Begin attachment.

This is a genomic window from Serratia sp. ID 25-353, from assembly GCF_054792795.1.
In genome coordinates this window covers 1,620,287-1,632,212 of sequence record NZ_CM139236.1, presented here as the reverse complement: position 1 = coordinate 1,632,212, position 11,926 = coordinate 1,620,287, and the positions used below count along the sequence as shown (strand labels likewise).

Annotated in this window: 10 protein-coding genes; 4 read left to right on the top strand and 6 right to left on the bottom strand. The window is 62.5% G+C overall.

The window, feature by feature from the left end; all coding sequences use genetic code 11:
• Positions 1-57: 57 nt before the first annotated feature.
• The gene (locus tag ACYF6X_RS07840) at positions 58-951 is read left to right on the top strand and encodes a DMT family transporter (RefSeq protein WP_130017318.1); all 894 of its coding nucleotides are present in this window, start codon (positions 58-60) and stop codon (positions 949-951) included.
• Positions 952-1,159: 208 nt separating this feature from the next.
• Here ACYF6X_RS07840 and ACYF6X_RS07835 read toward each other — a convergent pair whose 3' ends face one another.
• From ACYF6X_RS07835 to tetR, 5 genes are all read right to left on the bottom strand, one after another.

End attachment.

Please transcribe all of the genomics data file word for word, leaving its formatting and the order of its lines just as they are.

This is a genomic window from Serratia sp. ID 25-353, from assembly GCF_054792795.1.
In genome coordinates this window covers 1,620,287-1,632,212 of sequence record NZ_CM139236.1, presented here as the reverse complement: position 1 = coordinate 1,632,212, position 11,926 = coordinate 1,620,287, and the positions used below count along the sequence as shown (strand labels likewise).

Annotated in this window: 10 protein-coding genes; 4 read left to right on the top strand and 6 right to left on the bottom strand. The window is 62.5% G+C overall.

The window, feature by feature from the left end; all coding sequences use genetic code 11:
• Positions 1-57: 57 nt before the first annotated feature.
• The gene (locus tag ACYF6X_RS07840) at positions 58-951 is read left to right on the top strand and encodes a DMT family transporter (RefSeq protein WP_130017318.1); all 894 of its coding nucleotides are present in this window, start codon (positions 58-60) and stop codon (positions 949-951) included.
• Positions 952-1,159: 208 nt separating this feature from the next.
• Here ACYF6X_RS07840 and ACYF6X_RS07835 read toward each other — a convergent pair whose 3' ends face one another.
• From ACYF6X_RS07835 to tetR, 5 genes are all read right to left on the bottom strand, one after another.